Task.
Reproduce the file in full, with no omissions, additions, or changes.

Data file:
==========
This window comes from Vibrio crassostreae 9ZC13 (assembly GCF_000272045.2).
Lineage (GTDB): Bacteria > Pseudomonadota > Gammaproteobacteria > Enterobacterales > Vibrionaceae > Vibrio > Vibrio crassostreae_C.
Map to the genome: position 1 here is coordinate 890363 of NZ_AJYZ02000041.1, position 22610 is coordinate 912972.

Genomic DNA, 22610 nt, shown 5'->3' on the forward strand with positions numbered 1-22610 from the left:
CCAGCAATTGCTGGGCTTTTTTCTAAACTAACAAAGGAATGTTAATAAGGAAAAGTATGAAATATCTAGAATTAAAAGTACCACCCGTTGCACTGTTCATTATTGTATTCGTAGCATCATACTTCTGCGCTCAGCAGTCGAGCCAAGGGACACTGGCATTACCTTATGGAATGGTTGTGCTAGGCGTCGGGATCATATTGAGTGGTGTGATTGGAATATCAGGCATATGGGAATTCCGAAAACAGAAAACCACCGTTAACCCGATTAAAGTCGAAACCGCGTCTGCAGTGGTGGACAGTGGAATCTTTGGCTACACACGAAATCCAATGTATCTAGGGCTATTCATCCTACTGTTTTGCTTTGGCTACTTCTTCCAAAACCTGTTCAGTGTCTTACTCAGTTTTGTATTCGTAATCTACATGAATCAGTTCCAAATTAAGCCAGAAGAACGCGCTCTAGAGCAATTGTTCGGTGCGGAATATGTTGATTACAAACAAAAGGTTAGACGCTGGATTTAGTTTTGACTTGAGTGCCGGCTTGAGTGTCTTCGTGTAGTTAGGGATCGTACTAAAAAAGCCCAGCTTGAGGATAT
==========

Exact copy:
This window comes from Vibrio crassostreae 9ZC13 (assembly GCF_000272045.2).
Lineage (GTDB): Bacteria > Pseudomonadota > Gammaproteobacteria > Enterobacterales > Vibrionaceae > Vibrio > Vibrio crassostreae_C.
Map to the genome: position 1 here is coordinate 890363 of NZ_AJYZ02000041.1, position 22610 is coordinate 912972.

Genomic DNA, 22610 nt, shown 5'->3' on the forward strand with positions numbered 1-22610 from the left:
CCAGCAATTGCTGGGCTTTTTTCTAAACTAACAAAGGAATGTTAATAAGGAAAAGTATGAAATATCTAGAATTAAAAGTACCACCCGTTGCACTGTTCATTATTGTATTCGTAGCATCATACTTCTGCGCTCAGCAGTCGAGCCAAGGGACACTGGCATTACCTTATGGAATGGTTGTGCTAGGCGTCGGGATCATATTGAGTGGTGTGATTGGAATATCAGGCATATGGGAATTCCGAAAACAGAAAACCACCGTTAACCCGATTAAAGTCGAAACCGCGTCTGCAGTGGTGGACAGTGGAATCTTTGGCTACACACGAAATCCAATGTATCTAGGGCTATTCATCCTACTGTTTTGCTTTGGCTACTTCTTCCAAAACCTGTTCAGTGTCTTACTCAGTTTTGTATTCGTAATCTACATGAATCAGTTCCAAATTAAGCCAGAAGAACGCGCTCTAGAGCAATTGTTCGGTGCGGAATATGTTGATTACAAACAAAAGGTTAGACGCTGGATTTAGTTTTGACTTGAGTGCCGGCTTGAGTGTCTTCGTGTAGTTAGGGATCGTACTAAAAAAGCCCAGCTTGAGGATAT